It takes at least a few billion computer operations to generate each syllable of a response from a foundation model.

It’s a bit of open-source software (that you can download and play with yourself) for Windows that asks you what you’d like it to do for you – for example, delete all the speaker notes on a PowerPoint deck, or write an email on the following topic to such-and-such a person, and so on. UFO works out how to perform the task – but doesn’t try to do this by itself; instead UFO engages in continuous conversation with GPT-4, asking it how to break the problem down into steps, how to break those steps into actions, how to perform those actions, and how to test whether those actions worked. In a twist that tells us just how far AI has advanced in the last year – UFO also takes a snapshot of the Windows desktop, passing that along to GPT-4V (a version of the foundation model that’s trained to analyse images), asking it to feed back to UFO a list of what applications are open on the Windows desktop – and therefore can be ‘driven’ by UFO.

It’s still very early days for this sort of thing. UFO requires everything to be set up ‘just right’ for it to correctly perform the task at hand. That will improve, and as it does we’ll see a big change in the information flow between our computers (and our smartphones, which will similarly have agents embedded within them) and foundation models. The user’s computer continuously queries to the foundation model with questions, asking for guidance, explanations and demonstrations of how it can do what it needs to do for the user. That’s the next place AI is going – a conversation with a direction, aimed toward a specific outcome. Help me do this. Do that – while I’m over here doing this other thing. This is a different conversation, and it’s likely to be more-or-less continuous, operating in the background, supporting the user.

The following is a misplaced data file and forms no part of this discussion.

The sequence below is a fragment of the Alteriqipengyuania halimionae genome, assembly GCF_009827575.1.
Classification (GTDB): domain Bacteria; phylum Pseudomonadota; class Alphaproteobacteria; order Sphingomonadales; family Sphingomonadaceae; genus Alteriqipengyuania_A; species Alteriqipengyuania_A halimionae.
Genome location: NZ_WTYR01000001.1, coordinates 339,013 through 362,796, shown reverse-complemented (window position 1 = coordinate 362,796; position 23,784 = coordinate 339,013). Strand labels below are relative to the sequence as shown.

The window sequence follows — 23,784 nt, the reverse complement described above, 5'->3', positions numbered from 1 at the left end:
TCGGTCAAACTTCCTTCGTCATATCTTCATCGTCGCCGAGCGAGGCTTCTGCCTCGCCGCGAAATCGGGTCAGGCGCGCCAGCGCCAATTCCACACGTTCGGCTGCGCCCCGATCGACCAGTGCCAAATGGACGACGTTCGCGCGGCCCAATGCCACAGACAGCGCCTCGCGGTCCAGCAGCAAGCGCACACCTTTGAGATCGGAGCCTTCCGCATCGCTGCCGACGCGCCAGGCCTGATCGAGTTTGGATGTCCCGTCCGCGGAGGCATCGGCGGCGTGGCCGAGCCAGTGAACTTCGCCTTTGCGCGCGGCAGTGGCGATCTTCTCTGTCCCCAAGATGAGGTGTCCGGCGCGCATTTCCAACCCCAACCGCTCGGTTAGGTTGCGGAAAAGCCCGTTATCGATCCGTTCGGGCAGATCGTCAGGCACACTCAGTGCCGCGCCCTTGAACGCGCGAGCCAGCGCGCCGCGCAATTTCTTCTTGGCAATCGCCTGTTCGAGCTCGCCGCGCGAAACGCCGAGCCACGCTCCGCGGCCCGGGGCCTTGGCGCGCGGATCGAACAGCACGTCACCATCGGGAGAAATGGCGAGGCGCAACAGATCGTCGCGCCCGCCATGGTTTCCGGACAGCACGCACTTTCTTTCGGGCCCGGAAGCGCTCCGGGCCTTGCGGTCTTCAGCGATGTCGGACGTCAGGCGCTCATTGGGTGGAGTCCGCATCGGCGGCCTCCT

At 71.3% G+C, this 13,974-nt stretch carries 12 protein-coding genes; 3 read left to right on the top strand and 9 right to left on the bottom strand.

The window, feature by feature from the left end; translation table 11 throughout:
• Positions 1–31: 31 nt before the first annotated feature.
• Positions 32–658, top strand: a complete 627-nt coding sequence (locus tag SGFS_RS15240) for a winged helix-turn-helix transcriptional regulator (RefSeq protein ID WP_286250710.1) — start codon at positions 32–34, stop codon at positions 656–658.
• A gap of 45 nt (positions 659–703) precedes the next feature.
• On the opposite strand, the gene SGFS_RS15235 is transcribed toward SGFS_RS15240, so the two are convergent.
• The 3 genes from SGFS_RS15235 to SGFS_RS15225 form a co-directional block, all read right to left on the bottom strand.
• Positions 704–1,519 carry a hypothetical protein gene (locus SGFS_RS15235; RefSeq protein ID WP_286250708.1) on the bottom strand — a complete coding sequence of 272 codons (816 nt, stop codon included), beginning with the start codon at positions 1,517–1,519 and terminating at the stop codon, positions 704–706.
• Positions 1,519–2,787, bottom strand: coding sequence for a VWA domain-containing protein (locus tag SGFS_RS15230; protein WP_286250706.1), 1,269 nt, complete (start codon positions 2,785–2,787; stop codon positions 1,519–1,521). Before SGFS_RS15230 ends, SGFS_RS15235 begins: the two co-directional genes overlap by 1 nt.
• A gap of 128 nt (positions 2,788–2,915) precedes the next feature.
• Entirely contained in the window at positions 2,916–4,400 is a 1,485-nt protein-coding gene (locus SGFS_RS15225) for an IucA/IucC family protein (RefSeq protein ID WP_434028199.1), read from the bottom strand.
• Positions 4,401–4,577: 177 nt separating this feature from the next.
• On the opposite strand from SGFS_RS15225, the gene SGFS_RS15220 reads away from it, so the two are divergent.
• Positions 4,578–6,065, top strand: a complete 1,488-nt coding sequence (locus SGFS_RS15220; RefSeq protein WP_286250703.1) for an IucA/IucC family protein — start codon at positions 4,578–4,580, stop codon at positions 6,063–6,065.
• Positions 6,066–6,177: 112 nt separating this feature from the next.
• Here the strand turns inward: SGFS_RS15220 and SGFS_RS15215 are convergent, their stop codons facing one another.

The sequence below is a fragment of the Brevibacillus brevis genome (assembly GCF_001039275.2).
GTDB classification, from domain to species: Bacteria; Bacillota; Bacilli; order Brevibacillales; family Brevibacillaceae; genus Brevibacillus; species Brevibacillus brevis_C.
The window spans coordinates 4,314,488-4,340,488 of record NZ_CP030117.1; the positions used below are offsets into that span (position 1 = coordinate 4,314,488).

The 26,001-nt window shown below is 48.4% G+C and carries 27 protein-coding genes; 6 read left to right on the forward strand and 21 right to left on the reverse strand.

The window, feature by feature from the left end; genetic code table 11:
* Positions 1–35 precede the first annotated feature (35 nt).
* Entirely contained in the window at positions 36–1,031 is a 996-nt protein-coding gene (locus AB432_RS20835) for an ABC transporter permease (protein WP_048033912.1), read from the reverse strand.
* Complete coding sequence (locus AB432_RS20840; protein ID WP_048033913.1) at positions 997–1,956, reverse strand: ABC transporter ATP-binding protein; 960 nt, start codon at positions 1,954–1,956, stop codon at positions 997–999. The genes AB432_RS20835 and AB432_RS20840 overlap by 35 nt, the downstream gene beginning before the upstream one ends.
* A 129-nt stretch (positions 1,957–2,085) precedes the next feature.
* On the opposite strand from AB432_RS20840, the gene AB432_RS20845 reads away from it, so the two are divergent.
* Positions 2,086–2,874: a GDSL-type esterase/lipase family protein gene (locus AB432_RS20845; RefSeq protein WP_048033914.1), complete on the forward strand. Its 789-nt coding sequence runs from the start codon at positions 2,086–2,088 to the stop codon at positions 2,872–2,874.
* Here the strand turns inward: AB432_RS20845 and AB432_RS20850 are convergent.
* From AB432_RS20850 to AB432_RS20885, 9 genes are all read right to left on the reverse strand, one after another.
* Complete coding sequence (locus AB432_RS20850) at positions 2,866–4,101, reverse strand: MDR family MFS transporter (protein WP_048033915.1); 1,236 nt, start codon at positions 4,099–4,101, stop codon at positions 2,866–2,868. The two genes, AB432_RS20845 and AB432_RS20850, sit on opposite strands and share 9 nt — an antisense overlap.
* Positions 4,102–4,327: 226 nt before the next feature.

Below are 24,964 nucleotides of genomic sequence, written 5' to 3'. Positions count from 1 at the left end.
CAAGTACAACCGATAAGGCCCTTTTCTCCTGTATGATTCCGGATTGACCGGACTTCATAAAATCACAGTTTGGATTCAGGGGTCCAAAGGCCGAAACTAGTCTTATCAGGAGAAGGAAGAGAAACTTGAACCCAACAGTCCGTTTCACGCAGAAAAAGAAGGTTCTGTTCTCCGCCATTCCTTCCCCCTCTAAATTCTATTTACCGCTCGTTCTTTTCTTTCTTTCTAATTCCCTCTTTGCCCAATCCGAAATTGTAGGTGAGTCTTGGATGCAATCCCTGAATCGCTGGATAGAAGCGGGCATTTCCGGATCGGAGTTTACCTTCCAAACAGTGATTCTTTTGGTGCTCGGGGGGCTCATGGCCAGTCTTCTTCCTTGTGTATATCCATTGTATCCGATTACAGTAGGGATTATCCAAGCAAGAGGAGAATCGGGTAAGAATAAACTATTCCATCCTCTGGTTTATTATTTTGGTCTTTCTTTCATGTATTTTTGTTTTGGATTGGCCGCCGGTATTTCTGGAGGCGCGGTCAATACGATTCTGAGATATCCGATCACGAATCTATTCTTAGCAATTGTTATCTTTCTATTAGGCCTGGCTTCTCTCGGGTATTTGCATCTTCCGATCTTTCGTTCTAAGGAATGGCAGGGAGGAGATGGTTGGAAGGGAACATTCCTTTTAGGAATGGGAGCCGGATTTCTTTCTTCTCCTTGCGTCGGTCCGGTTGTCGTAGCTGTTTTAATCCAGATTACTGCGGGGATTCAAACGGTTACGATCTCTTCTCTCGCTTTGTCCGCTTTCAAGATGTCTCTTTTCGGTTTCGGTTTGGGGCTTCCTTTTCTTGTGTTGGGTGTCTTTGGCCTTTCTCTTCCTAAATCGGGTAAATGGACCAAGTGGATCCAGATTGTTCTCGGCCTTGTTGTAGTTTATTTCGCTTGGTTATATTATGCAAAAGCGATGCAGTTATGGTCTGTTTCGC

In that agent-enabled future – commonplace within the next two or three years – our prompts to foundation models skyrocket from a few tens a day to perhaps a few thousand per day. Some of these prompts – perhaps even most of them – could be answered locally. A smarter successor to SMAUG 72B can sit in the computer’s memory all the time, replying to the majority of the prompts. Those that it can’t work out for itself could be passed along to the ‘big brains’ in the cloud. This distribution of intelligence would help – yet, multiplied by the billions of desktops and smartphones that will all be using agents, we end up back in the same place: a lot of computation happening pretty much everywhere, on every device, pretty much all the time.

Perhaps we need to regard computing as a finite resource – like water, or a precious metal. Last year, Dutch researcher Wim Vanderbauwhede introduced the concept of ‘Frugal Computing‘: “As a society we need to start treating computational resources as finite and precious, to be utilised only when necessary, and as effectively as possible.” Precious and finite as they are, we have found an extraordinary new use for those limited computational resources. The next decade will see us trying to balance our dreams within our budgets.